Healthcare coverage for millions of refugees

December 4, 2020 - 18:53
Despite sanctions, Iran provides 3.5m immigrants with testing and treatment services

TEHRAN – Health Minister Saeed Namaki has said that the country has implemented testing and treatment coverage programs for 3.5 million legal and illegal Afghan immigrants despite all restrictions due to unlawful and unilateral sanctions.

“The Government, despite all restrictions due to unlawful and unilateral sanctions, has provided special financial packages for the poor and marginalized population; has done economic support measures especially for small businesses, and implemented testing and treatment coverage programs for 3.5 million legal and illegal Afghan immigrants.

We have taken additional environmental health measures at our borders with neighboring countries according to IHR-2005, which requires substantial support by Member States to maintain normal trade," Namaki explained in an address to the high-level special session of the United Nations General Assembly, Response to COVID-19 Pandemic, held in New York December 3-4, 2020.

Our strong PHC Network was not only the core of three rounds of screening through Electronic Health Records, but we managed to sustain Essential Health Services to ensure maternal and child care, immunization, Tuberculosis and HIV case management are provided, and, as a pioneer in NCDs management, to continue health services for chronic patients and mitigating risk factors.

He also said that the COVID-19 pandemic swept the world severely, providing many lessons to be learned nationally, regionally, and globally, which demonstrated the unpreparedness of the global community to deal with a Pandemic. Global preparedness and emergency response must be at the forefront of the agenda of governments and international agencies for decades to come. 

“Leadership, solidarity, inter-sectoral collaboration, evidence-based interventions, and coordination between countries are the tools needed to manage the COVID-19 pandemic. In addition, we need to strengthen the IT infrastructure to provide more reliable data, telemedicine, and tele-education in the new era.”

“I would like to emphasize the vital importance of global solidarity and international cooperation, with full support to the WHO, as the unique platform for global health activities, to overcome this pandemic. Timely, cost-effective, and equitable access of all nations to diagnostic, medical equipment, medicines, and vaccines are crucial, with no discrimination, sanction or unjustifiable prioritization."

Namaki added: "The unilateral coercive measures imposed by the government of the United States have negatively affected the process of combating the pandemic in my country. Unilateral illegal measures hamper easy access of the people to basic medical items and requirements and thus endangers the health of the Iranian citizens. Medicines supply and health commodities have been targeted through tight restrictions of foreign exchange resources even for these humanitarian issues.”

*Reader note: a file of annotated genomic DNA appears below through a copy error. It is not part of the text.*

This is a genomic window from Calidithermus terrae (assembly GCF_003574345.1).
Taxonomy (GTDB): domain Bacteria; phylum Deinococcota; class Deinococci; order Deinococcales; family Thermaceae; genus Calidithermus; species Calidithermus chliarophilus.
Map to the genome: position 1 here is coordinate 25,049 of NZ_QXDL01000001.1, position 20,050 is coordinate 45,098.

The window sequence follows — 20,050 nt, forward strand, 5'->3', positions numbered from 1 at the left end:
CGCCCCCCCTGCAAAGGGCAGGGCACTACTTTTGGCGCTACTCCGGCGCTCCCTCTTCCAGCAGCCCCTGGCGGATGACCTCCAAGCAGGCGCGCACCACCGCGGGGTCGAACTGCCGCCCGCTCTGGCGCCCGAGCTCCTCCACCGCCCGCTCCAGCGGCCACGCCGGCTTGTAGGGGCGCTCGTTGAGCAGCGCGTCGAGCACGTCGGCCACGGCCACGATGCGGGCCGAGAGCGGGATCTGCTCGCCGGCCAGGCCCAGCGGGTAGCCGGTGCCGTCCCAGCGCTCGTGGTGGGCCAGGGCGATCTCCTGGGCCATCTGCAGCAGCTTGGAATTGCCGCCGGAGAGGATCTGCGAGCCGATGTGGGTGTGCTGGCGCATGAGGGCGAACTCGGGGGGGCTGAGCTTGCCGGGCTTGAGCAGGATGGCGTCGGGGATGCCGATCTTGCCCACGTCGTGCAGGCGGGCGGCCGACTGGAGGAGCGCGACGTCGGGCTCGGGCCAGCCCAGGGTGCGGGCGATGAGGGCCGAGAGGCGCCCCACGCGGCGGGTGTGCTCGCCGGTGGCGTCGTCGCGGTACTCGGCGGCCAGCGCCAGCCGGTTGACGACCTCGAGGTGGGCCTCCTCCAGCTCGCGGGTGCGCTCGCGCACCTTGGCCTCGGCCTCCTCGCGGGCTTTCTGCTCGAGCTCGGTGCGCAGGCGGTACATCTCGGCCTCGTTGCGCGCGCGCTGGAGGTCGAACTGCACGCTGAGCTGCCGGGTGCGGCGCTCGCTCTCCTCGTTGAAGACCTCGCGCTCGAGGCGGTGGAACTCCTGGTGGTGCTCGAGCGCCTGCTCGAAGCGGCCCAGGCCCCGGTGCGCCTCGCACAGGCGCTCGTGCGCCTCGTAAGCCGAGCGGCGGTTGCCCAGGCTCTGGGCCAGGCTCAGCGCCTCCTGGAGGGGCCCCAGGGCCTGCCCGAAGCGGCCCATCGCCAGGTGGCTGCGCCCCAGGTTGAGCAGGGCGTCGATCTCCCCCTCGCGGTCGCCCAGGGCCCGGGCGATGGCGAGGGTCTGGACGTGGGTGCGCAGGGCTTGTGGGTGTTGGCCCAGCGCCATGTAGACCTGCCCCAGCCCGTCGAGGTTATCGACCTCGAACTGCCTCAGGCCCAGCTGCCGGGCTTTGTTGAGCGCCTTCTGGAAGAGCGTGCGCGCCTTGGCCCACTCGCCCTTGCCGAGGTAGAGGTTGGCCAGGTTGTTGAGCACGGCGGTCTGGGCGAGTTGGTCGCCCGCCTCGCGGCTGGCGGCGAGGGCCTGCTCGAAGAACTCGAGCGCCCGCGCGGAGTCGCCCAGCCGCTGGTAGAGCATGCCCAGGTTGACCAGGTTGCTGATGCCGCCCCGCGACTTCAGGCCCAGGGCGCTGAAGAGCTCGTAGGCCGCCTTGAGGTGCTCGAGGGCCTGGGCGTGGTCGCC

“This pandemic reminds us how much we need integrity, solidarity, and collaboration, at local, regional, and global levels. While we are committed to the UNGA resolutions and political declarations on UHC, NCDs, and communicable diseases such as TB, there is a need to re-visit the targets, financing, and approaches as a response to the pandemic, which hit the health infra-structures, health workforce, and the economies.”

“I call upon international financial organizations to provide substantial financial supports to the Member States regardless of political impediments,” he concluded.

Free medical services for foreign nationals

In August, Deputy Health Minister Shahnam Arshi said all foreign nationals infected with coronavirus receive medical treatment free of charge in Iran.

So far, at least 4 trillion rials (nearly $95 million at the official rate of 42,000 rials) have been spent only for the treatment of registered foreign nationals, Arshi stated.

He went on to say that all health care services for refugees in Iran are free of charge and are also covered by the UNHCR.

Iran is host to one of the largest and most protracted urban refugee situations in the world and has provided asylum to refugees for four decades.

The latest official government statistics in 2014, there are 951,142 Afghan refugees and 28,268 Iraqi refugees living in Iran. Many of the refugees living in Iran are the second and third generation, according to the United Nations High Commissioner for Refugees (UNHCR).

About 97 percent of refugees live in urban and semi-urban areas, while 3 percent are residing in 20 refugee resorts run by the UNHCR's main government counterpart.
In addition to Afghan refugees, there are about 2.5 million Afghans living in Iran, including those having a passport and undocumented Afghans. 450,000 Afghan who did not have identity cards or birth certificates have received Iranian visas that allow them to live, work or study in the country.